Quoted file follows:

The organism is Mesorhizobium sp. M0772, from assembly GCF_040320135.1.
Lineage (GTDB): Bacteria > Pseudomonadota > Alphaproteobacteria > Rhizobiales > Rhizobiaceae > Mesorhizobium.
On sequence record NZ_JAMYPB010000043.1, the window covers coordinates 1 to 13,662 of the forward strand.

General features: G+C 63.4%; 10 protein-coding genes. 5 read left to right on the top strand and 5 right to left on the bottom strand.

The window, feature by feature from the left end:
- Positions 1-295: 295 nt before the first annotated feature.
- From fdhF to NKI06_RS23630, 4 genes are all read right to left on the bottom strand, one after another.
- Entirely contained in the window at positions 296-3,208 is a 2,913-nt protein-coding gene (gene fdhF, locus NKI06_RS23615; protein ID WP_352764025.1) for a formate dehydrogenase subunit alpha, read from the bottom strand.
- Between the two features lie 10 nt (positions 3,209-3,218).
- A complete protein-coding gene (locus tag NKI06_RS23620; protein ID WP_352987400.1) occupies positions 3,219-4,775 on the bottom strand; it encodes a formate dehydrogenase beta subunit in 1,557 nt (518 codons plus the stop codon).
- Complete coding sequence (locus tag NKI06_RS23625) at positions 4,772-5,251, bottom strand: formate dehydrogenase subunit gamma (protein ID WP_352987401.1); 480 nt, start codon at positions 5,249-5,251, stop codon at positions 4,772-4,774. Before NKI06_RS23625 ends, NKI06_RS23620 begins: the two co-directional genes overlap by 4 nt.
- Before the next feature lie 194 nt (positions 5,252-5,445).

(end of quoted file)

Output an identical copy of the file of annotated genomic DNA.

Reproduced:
The organism is Mesorhizobium sp. M0772, from assembly GCF_040320135.1.
Lineage (GTDB): Bacteria > Pseudomonadota > Alphaproteobacteria > Rhizobiales > Rhizobiaceae > Mesorhizobium.
On sequence record NZ_JAMYPB010000043.1, the window covers coordinates 1 to 13,662 of the forward strand.

General features: G+C 63.4%; 10 protein-coding genes. 5 read left to right on the top strand and 5 right to left on the bottom strand.

The window, feature by feature from the left end:
- Positions 1-295: 295 nt before the first annotated feature.
- From fdhF to NKI06_RS23630, 4 genes are all read right to left on the bottom strand, one after another.
- Entirely contained in the window at positions 296-3,208 is a 2,913-nt protein-coding gene (gene fdhF, locus NKI06_RS23615; protein ID WP_352764025.1) for a formate dehydrogenase subunit alpha, read from the bottom strand.
- Between the two features lie 10 nt (positions 3,209-3,218).
- A complete protein-coding gene (locus tag NKI06_RS23620; protein ID WP_352987400.1) occupies positions 3,219-4,775 on the bottom strand; it encodes a formate dehydrogenase beta subunit in 1,557 nt (518 codons plus the stop codon).
- Complete coding sequence (locus tag NKI06_RS23625) at positions 4,772-5,251, bottom strand: formate dehydrogenase subunit gamma (protein ID WP_352987401.1); 480 nt, start codon at positions 5,249-5,251, stop codon at positions 4,772-4,774. Before NKI06_RS23625 ends, NKI06_RS23620 begins: the two co-directional genes overlap by 4 nt.
- Before the next feature lie 194 nt (positions 5,252-5,445).